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Canada must do better on caring for its children

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Morley, David
Publication Date: 
16 Apr 2016



It has been said that the measure of any society is found in how it treats its children. If Canada were being tested, today would be judgment day.

Three years ago, when UNICEF measured the overall well-being of children living in wealthy countries Canada was in the middle — ranking 17 out of 29 countries. This was concerning for many Canadians who perceive Canada to be a great place to grow up and believe that our children should have everything they need to be healthy and happy so they can pursue their dreams.

If Canada’s overall middle ranking for child well-being was concerning three years ago, the results of a new UNICEF report, Fairness for Children: Canada’s Challenge, are alarming. In this report UNICEF takes an innovative approach to data analysis in the service of children. Instead of looking at the gap between Canada’s wealthiest and poorest or between those doing best and those at the bottom, we looked at the gap between those children at the very bottom and those in the middle — the “average” experience of children in Canada.

Measured against these inequality gaps, Canada is at the back of the pack — ranking 26 out of 35 rich countries. This is alarming for a nation that prides itself on being a great place to grow up and one where children can achieve their biggest ambitions.

But the truth is too many of our children are unhappy and unhealthy. They don’t have a fair shot in life.

In fact, we have one of the highest proportions of children who report very low life satisfaction. That’s because nearly one quarter of Canadian children report having poor health symptoms on a daily basis. The same amount of older youth have diagnosable mental health problems. Levels of obesity have not changed. Child poverty remains high. Most areas that were assessed showed little or no improvement over the last decade.

This report shows us that Canada is one of a handful of countries, along with France, Iceland and Sweden, where inequality among children has increased markedly in recent years. When we compare ourselves to other countries with similar economies and similar resources, it becomes clear that we can do better. Canada’s children are paying the price for our inaction.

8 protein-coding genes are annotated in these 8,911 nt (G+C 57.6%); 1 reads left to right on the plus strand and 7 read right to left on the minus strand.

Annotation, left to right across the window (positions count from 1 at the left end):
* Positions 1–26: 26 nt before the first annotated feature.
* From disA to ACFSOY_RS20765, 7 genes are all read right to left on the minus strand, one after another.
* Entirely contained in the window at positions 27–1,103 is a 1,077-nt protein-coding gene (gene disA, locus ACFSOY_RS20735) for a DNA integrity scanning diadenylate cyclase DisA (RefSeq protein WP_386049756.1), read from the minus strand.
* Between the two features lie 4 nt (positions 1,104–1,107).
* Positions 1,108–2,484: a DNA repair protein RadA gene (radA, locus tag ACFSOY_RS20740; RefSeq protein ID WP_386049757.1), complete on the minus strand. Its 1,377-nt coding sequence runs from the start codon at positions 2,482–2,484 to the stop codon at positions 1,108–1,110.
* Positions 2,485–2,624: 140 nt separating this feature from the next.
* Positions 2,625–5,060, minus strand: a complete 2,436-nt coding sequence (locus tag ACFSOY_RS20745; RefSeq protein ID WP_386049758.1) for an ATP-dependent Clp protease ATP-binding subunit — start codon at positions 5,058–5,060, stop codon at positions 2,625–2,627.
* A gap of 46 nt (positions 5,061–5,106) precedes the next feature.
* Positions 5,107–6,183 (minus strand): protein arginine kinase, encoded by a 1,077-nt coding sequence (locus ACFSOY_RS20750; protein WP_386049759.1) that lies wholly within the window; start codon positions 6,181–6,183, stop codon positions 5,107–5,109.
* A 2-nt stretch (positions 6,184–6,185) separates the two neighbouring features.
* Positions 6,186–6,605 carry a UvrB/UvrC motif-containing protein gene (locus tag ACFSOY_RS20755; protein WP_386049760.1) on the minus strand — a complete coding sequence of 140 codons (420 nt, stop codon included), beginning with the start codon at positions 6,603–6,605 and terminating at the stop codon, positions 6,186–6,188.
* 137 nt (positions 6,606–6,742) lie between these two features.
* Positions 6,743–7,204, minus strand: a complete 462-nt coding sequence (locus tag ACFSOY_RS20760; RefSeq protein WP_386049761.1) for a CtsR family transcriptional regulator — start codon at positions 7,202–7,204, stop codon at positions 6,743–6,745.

But while some of the findings are jolting, let them be a jolt in the right direction, a jolt towards greater investment in children’s early years, a jolt towards stronger monitoring and data collection to better inform policy, and a jolt towards more equitable services.

Those countries doing the best overall have the smallest gaps between their kids in the middle and those at the bottom — giving us a roadmap for how to do better for Canada’s children. There is a direct relationship between the size of the inequality gap and how well all of a country’s children are doing.

Canada has taken steps in the right direction. The recently proposed Canada Child Benefit, a commitment to curbing the marketing of unhealthy food and drinks to children, the development of a national early years’ strategy to support child care and learning and a commitment to greater flexibility for parental leave are all signs of hope for Canada’s children. They are working well in countries at the top of UNICEF’s Index of Child Well-being. These investments would bring Canada up to par with what the best performing countries do for their children.

Disadvantages start early in life – and they tend to accumulate. By investing more, and earlier on, to make sure children get a good start in life, we’ll be ensuring they finish childhood ready to make a strong entrance into adulthood. We’ll be equipping them with the confidence and skills they need to become happy and productive members of their communities. We’ll reduce the need to respond to the negative consequences of an unequal society. And, we’ll have more resources to spend on positive development opportunities for all.

Let’s be the nation we imagine ourselves to be. Let’s be champions for our children. They deserve nothing less.

-reprinted from Toronto Star